Capturing Important Ideas

Don’t you just hate it when that brilliant idea disappears from your mind, just as fast as it popped in there, in the first place?  Way too many times, I have had clever ideas for marketing, or a blog topic or a solution to a client’s problem – and then promptly forgot it! And then I’ll try to remember and get frustrated – and the more frustrated I get, the less chance I have of actually recalling that thought.  

Of course, this also happens to other thoughts – not just brilliant (or less brilliant) ideas.  While driving to the office, I might remember that I need to call Susan.  Or that I really need to make that dentist appointment. Oh, and I must pick up dishwashing liquid for the office.  And so it goes on.  Ideas, thoughts, memories – it all swirls around our heads.  The only issue we have, is that it all evaporates as soon as the next thought rolls on in.  Is it just me or does this happen to you too?

The Thought Receptacle

The only way I have found to beat the beast of forgetting is to capture each idea or important thought, as it comes to mind.  Of course, most of these ideas and thoughts turn up when you don’t have a notebook handy!  Murphy’s Law. But there are ways and means to deal with this.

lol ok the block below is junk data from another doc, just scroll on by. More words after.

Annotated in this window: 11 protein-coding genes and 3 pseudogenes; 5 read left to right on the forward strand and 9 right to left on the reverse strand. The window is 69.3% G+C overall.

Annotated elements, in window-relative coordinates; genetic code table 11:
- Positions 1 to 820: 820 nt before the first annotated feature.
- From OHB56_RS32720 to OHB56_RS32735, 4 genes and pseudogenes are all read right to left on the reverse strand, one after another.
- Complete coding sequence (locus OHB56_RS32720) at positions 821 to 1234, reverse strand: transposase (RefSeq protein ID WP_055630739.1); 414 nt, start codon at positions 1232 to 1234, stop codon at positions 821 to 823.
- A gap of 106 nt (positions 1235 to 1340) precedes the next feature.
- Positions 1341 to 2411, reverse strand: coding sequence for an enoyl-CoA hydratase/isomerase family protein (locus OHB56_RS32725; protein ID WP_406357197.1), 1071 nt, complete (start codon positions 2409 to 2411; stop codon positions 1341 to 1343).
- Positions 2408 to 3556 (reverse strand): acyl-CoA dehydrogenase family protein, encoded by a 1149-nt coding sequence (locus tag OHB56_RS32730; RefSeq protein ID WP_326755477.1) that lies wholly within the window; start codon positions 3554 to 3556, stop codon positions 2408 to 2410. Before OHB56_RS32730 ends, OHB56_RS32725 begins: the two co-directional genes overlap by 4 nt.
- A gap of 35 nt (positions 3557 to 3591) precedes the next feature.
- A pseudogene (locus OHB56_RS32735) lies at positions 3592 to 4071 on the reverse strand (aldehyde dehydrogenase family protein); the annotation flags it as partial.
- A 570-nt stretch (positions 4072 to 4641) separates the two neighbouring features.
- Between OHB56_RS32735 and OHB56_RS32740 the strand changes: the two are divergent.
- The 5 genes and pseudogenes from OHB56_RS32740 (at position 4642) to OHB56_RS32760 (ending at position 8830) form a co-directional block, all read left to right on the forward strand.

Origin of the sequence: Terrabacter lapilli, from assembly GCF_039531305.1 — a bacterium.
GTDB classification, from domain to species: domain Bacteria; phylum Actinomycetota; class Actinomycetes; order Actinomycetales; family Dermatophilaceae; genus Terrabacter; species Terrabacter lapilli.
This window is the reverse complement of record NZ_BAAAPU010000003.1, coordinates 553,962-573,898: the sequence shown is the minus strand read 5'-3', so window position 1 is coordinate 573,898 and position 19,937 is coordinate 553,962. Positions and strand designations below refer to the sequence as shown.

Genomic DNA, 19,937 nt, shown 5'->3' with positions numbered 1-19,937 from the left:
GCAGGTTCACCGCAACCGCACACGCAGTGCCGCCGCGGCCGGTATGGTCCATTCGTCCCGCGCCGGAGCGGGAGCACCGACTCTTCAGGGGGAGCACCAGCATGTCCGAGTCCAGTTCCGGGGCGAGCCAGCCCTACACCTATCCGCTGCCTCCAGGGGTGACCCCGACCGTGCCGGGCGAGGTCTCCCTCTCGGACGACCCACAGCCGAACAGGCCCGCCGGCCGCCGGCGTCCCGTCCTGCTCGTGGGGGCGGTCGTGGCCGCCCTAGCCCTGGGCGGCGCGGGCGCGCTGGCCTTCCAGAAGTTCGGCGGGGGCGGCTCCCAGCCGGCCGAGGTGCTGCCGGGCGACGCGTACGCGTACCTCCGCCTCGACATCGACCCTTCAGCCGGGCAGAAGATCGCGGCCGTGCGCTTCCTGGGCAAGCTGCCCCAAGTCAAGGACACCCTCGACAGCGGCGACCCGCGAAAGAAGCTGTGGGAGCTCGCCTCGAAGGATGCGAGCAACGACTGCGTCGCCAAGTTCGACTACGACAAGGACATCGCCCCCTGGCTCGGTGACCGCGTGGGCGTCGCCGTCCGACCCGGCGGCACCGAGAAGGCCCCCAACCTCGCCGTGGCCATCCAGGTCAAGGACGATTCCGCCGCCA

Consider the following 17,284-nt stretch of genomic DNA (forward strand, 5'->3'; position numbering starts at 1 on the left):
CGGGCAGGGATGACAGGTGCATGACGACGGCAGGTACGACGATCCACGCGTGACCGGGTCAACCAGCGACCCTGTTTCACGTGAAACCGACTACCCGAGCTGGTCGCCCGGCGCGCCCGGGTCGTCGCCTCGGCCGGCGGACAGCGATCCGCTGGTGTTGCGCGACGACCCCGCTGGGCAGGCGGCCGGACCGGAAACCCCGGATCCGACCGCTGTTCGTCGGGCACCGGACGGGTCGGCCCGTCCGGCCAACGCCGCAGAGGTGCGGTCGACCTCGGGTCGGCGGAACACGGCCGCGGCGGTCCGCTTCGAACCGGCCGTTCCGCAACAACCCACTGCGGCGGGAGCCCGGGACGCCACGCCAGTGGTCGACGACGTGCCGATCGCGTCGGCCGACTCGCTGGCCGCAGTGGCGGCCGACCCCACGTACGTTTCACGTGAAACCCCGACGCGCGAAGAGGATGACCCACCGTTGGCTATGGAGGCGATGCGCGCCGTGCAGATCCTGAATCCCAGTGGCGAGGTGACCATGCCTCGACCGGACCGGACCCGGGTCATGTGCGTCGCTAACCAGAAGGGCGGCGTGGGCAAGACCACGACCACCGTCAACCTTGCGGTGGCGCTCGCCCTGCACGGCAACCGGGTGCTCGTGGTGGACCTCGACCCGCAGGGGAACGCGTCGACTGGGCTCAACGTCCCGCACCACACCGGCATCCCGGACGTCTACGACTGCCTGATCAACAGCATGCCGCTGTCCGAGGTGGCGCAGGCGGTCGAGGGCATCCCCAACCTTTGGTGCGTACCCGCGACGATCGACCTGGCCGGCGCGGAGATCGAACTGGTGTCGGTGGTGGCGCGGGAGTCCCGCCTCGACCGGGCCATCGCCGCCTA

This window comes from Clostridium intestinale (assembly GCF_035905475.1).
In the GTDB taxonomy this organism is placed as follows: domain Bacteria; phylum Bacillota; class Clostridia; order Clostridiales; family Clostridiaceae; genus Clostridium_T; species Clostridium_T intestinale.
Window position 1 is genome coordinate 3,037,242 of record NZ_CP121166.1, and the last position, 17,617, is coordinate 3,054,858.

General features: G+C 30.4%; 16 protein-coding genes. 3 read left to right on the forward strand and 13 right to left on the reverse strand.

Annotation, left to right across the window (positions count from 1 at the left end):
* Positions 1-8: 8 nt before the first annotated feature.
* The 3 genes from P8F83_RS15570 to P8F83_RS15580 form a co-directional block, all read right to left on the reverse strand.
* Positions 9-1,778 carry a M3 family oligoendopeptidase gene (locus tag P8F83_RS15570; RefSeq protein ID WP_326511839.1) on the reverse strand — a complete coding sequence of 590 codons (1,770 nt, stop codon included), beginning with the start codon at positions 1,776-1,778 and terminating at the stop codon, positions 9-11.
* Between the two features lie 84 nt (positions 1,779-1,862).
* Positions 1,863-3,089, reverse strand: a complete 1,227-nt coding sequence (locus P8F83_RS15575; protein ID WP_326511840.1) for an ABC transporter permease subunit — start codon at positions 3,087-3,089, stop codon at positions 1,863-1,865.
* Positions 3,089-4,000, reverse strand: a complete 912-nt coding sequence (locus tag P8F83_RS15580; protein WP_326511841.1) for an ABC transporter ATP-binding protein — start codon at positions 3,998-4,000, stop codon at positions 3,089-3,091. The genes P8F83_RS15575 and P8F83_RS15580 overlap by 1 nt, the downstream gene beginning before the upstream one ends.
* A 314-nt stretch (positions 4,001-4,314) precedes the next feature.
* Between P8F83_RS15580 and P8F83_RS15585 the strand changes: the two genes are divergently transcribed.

The core of this plan is to have a “thought receptacle”.  Figuratively speaking, of course.  Wearing an IKEA glass jar around your neck is NOT the idea!  Instead, find a way (or more than one way) to capture thoughts and ideas, as they come up.  The main thing is that you can trust your system.  So, you need a “thought receptacle” that you will check every day to enable you to action those thoughts and ideas.  

Personally, I have found using various methods of capturing thoughts works best.

Different Thought Receptacles

  • I carry a pack of Post-It notes everywhere I go.  These I use to capture ideas and thoughts – one note per idea.
  • I have a notebook on my desk in the office and another one next to my bed – for those two-o-clock-in-the-morning ideas.  
  • Voice memos are brilliant while driving.  

All through the day (and sometimes the night too!) I’ll capture thoughts and ideas using these three methods.

But here’s the thing:  you need to have a system in place to ensure that you actually look at and action those ideas.  My system is simple.  I have a 30-minute slot every morning where I process items from my Thought Receptacles. I’ll look at each sticky note, both notebooks and listen to all voice memos.  I’ll then schedule actions to be taken and add things to my “Waiting Room” which does not need to be actioned immediately.

Your Thought Receptacle

If you are tired of forgetting those amazing ideas or just fed up with carrying it all in your head, you might want to consider creating a thought receptacle system. Use whatever works for you.  Keep it simple.  And most importantly, schedule time to process everything in your thought receptacle.